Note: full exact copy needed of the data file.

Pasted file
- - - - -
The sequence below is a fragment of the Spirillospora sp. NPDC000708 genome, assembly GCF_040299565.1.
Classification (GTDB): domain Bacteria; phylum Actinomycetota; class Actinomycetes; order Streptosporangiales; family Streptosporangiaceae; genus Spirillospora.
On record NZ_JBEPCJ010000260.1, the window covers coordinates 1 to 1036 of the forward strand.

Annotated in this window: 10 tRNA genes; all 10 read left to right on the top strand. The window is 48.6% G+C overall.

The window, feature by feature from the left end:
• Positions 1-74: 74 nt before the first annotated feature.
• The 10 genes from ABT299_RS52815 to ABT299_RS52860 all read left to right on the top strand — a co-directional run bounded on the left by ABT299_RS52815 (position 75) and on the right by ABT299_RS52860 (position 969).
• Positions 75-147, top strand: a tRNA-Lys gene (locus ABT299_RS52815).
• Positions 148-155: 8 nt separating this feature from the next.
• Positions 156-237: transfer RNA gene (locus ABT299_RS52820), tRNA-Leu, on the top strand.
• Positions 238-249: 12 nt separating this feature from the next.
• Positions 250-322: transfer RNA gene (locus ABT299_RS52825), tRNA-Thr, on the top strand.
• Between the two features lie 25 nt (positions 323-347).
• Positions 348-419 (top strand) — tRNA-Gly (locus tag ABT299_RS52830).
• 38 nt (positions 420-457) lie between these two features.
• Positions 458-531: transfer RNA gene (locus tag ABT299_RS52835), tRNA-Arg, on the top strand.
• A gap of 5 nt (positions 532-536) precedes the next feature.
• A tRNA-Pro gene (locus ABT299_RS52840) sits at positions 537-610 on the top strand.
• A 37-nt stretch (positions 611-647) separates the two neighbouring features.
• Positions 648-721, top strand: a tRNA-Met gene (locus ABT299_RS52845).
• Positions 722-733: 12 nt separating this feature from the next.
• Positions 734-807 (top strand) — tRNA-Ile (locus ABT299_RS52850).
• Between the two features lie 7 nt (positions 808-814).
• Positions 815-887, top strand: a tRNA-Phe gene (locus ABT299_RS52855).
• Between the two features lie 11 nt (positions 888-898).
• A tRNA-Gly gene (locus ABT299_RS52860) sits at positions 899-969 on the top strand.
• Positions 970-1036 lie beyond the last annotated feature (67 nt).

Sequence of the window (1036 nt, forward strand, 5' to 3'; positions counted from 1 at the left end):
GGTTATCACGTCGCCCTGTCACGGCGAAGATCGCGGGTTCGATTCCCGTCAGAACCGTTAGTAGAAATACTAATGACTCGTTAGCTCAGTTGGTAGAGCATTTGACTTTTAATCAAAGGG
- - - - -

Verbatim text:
The sequence below is a fragment of the Spirillospora sp. NPDC000708 genome, assembly GCF_040299565.1.
Classification (GTDB): domain Bacteria; phylum Actinomycetota; class Actinomycetes; order Streptosporangiales; family Streptosporangiaceae; genus Spirillospora.
On record NZ_JBEPCJ010000260.1, the window covers coordinates 1 to 1036 of the forward strand.

Annotated in this window: 10 tRNA genes; all 10 read left to right on the top strand. The window is 48.6% G+C overall.

The window, feature by feature from the left end:
• Positions 1-74: 74 nt before the first annotated feature.
• The 10 genes from ABT299_RS52815 to ABT299_RS52860 all read left to right on the top strand — a co-directional run bounded on the left by ABT299_RS52815 (position 75) and on the right by ABT299_RS52860 (position 969).
• Positions 75-147, top strand: a tRNA-Lys gene (locus ABT299_RS52815).
• Positions 148-155: 8 nt separating this feature from the next.
• Positions 156-237: transfer RNA gene (locus ABT299_RS52820), tRNA-Leu, on the top strand.
• Positions 238-249: 12 nt separating this feature from the next.
• Positions 250-322: transfer RNA gene (locus ABT299_RS52825), tRNA-Thr, on the top strand.
• Between the two features lie 25 nt (positions 323-347).
• Positions 348-419 (top strand) — tRNA-Gly (locus tag ABT299_RS52830).
• 38 nt (positions 420-457) lie between these two features.
• Positions 458-531: transfer RNA gene (locus tag ABT299_RS52835), tRNA-Arg, on the top strand.
• A gap of 5 nt (positions 532-536) precedes the next feature.
• A tRNA-Pro gene (locus ABT299_RS52840) sits at positions 537-610 on the top strand.
• A 37-nt stretch (positions 611-647) separates the two neighbouring features.
• Positions 648-721, top strand: a tRNA-Met gene (locus ABT299_RS52845).
• Positions 722-733: 12 nt separating this feature from the next.
• Positions 734-807 (top strand) — tRNA-Ile (locus ABT299_RS52850).
• Between the two features lie 7 nt (positions 808-814).
• Positions 815-887, top strand: a tRNA-Phe gene (locus ABT299_RS52855).
• Between the two features lie 11 nt (positions 888-898).
• A tRNA-Gly gene (locus ABT299_RS52860) sits at positions 899-969 on the top strand.
• Positions 970-1036 lie beyond the last annotated feature (67 nt).

Sequence of the window (1036 nt, forward strand, 5' to 3'; positions counted from 1 at the left end):
GGTTATCACGTCGCCCTGTCACGGCGAAGATCGCGGGTTCGATTCCCGTCAGAACCGTTAGTAGAAATACTAATGACTCGTTAGCTCAGTTGGTAGAGCATTTGACTTTTAATCAAAGGG